Pearson and Sotirpoulos developed a strong dislike for each other during filming of "TUF: Smashes" due to a series of clashes that took place both on- and off-camera. With the fight now in the books, Pearson said the feud is essentially over, but he isn't expecting a new friendship to develop.
"Me and George are never going to be friends," Pearson said. "He's his person and I'm my person, and we're never going to get along.
"But whatever it is, I got the fight out of the way. There's nothing to look back on."
In the night's co-feature, Team Australia's Robert Whittaker (9-1 MMA, 1-0 UFC) and Team UK's Brad Scott (9-3 MMA, 0-1 UFC) combined for one of the most memorable tournament final fights in the 18-edition history of "The Ultimate Fighter."
In the end, it was Whittaker who just edged his opponent en route to a "TUF: Smashes" welterweight title.
The bout was fast-paced and exciting from the opening bell as both fighters were willing to engage quickly and trade punches and kicks in the pocket. Whittaker appeared to get the best of the early exchanges with a slight edge in both speed and intensity of his combinations.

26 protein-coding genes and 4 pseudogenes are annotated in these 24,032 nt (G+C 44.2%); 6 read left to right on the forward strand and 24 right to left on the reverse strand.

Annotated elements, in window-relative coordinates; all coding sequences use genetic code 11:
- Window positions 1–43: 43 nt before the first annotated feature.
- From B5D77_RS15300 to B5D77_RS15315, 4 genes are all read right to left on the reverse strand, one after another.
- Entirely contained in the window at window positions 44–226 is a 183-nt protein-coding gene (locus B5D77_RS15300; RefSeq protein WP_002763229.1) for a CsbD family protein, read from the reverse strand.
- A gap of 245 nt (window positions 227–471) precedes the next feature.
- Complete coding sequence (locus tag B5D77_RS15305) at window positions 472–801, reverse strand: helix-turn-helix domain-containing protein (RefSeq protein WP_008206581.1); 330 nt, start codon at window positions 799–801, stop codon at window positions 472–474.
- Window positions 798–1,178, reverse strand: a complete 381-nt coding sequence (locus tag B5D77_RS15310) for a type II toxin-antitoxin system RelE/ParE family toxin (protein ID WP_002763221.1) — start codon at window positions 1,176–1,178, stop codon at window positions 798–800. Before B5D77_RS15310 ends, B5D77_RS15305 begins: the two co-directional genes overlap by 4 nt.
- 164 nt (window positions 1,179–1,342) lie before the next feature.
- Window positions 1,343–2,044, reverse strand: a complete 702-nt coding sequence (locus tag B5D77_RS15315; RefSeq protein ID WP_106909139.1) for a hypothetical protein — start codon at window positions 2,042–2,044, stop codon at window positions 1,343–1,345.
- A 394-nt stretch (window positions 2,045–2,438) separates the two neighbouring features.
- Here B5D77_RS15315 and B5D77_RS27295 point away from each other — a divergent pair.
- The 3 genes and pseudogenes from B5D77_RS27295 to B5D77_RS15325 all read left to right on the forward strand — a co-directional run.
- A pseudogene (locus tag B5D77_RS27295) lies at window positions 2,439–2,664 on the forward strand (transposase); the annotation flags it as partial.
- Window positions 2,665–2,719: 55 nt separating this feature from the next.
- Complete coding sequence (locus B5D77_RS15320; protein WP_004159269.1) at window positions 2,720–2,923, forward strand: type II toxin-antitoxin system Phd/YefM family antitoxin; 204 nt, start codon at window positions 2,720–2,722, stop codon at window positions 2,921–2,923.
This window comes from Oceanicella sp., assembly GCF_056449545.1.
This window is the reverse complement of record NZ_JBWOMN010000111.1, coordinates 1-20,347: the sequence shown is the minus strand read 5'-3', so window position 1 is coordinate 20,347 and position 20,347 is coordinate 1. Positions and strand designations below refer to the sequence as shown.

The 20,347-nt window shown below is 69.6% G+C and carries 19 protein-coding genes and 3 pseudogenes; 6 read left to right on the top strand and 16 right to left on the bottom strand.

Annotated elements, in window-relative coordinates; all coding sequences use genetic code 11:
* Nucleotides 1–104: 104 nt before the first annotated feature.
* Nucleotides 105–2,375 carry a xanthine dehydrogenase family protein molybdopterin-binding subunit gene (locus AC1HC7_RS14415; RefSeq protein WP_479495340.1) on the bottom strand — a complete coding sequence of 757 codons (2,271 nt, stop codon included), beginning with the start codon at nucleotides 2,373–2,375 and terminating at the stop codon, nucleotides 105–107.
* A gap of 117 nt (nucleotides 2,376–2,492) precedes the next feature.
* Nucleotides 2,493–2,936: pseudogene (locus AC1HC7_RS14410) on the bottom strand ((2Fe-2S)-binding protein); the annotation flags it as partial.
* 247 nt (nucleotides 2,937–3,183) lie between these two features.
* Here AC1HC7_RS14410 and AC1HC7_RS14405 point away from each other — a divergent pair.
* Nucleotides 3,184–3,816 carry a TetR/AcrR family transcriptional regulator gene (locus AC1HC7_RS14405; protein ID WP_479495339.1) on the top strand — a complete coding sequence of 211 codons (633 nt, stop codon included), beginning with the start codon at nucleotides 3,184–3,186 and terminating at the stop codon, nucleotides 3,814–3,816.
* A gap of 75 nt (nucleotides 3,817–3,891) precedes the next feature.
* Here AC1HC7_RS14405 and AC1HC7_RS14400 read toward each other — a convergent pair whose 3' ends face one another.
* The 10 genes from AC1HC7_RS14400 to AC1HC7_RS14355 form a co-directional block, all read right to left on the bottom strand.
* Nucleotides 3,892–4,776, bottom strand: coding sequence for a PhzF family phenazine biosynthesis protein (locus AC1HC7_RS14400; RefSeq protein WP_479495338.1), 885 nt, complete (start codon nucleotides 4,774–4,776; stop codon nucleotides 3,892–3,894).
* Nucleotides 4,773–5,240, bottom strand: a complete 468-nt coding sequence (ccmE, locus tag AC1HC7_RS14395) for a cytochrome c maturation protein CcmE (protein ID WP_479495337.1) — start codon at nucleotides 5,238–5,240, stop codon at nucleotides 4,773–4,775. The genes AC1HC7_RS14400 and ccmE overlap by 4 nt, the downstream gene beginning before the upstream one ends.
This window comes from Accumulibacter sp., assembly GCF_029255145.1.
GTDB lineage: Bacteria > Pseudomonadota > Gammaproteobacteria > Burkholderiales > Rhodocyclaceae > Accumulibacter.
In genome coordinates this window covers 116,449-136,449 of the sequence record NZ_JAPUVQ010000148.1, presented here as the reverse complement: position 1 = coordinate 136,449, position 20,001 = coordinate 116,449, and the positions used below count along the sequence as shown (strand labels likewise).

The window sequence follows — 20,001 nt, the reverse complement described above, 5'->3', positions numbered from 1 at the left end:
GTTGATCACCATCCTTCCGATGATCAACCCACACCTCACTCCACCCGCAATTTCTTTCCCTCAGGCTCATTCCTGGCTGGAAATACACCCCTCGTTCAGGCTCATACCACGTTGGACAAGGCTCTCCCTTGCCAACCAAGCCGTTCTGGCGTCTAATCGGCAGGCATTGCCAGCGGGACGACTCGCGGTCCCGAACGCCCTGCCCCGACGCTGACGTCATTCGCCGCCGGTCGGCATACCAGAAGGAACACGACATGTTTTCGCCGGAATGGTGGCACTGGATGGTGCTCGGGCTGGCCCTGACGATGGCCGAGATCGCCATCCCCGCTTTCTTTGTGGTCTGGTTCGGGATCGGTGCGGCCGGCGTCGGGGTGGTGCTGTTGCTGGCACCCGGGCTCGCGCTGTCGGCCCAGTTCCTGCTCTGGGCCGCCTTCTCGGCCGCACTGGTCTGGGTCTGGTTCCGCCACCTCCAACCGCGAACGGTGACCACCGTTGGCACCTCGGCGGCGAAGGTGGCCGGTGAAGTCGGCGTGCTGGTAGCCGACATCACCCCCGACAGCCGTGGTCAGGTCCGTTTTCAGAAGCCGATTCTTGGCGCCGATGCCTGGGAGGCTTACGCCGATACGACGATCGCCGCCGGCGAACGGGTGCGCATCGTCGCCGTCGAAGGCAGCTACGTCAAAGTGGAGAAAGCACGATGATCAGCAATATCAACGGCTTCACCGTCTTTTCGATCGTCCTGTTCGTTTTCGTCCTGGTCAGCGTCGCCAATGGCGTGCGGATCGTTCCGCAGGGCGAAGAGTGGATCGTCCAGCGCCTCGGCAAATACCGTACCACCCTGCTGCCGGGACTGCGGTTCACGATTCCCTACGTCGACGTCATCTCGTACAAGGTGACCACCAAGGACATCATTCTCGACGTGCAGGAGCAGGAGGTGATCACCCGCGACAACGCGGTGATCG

In the second round, Scott changed the momentum after narrowly slipping a high kick and scoring an outside trip before moving immediately to his opponent's back. The Brit searched desperately for a fight-ending rear-naked choke, but Whittaker brought the crowd to life by surviving the attacks and eventually working free to his feet.
Still, it was obvious the fight was even after two rounds.
With the fight on the line in the third, both fighters stepped up their intensity. Whittaker counted on kicks to all level and a thunderous series of elbows to score points while Scott stood on the outside and fired straight punches up the middle.
The momentum went back and forth throughout the final five minutes, but as blood trickled down Scott's face Whittaker picked up the pace, and the late volume earned him a hard-fought unanimous-decision win, 29-28 on all three judges' cards.